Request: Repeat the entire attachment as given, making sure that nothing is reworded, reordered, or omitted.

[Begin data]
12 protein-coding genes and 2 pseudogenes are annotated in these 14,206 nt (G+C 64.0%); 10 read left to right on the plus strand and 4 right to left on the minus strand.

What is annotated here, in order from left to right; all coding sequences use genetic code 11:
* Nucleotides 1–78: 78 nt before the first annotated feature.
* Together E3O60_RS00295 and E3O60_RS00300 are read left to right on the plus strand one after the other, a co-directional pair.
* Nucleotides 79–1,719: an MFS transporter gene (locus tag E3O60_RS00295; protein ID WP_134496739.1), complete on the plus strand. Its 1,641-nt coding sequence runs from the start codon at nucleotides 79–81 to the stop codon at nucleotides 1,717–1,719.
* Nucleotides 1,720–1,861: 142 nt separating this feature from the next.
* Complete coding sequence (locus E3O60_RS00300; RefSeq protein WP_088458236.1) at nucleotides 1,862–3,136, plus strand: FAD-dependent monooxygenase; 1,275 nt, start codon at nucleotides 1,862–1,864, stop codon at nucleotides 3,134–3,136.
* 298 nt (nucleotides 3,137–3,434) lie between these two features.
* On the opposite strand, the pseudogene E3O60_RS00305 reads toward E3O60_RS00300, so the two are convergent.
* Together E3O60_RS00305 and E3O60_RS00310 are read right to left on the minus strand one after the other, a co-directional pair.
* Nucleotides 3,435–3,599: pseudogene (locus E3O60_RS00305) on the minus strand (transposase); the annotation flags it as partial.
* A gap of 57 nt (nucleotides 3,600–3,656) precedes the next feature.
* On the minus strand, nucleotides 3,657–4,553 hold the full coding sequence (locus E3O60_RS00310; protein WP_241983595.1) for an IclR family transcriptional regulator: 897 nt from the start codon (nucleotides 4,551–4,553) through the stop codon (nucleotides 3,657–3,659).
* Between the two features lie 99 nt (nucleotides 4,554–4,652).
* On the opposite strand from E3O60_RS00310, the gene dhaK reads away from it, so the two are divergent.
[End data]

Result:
12 protein-coding genes and 2 pseudogenes are annotated in these 14,206 nt (G+C 64.0%); 10 read left to right on the plus strand and 4 right to left on the minus strand.

What is annotated here, in order from left to right; all coding sequences use genetic code 11:
* Nucleotides 1–78: 78 nt before the first annotated feature.
* Together E3O60_RS00295 and E3O60_RS00300 are read left to right on the plus strand one after the other, a co-directional pair.
* Nucleotides 79–1,719: an MFS transporter gene (locus tag E3O60_RS00295; protein ID WP_134496739.1), complete on the plus strand. Its 1,641-nt coding sequence runs from the start codon at nucleotides 79–81 to the stop codon at nucleotides 1,717–1,719.
* Nucleotides 1,720–1,861: 142 nt separating this feature from the next.
* Complete coding sequence (locus E3O60_RS00300; RefSeq protein WP_088458236.1) at nucleotides 1,862–3,136, plus strand: FAD-dependent monooxygenase; 1,275 nt, start codon at nucleotides 1,862–1,864, stop codon at nucleotides 3,134–3,136.
* 298 nt (nucleotides 3,137–3,434) lie between these two features.
* On the opposite strand, the pseudogene E3O60_RS00305 reads toward E3O60_RS00300, so the two are convergent.
* Together E3O60_RS00305 and E3O60_RS00310 are read right to left on the minus strand one after the other, a co-directional pair.
* Nucleotides 3,435–3,599: pseudogene (locus E3O60_RS00305) on the minus strand (transposase); the annotation flags it as partial.
* A gap of 57 nt (nucleotides 3,600–3,656) precedes the next feature.
* On the minus strand, nucleotides 3,657–4,553 hold the full coding sequence (locus E3O60_RS00310; protein WP_241983595.1) for an IclR family transcriptional regulator: 897 nt from the start codon (nucleotides 4,551–4,553) through the stop codon (nucleotides 3,657–3,659).
* Between the two features lie 99 nt (nucleotides 4,554–4,652).
* On the opposite strand from E3O60_RS00310, the gene dhaK reads away from it, so the two are divergent.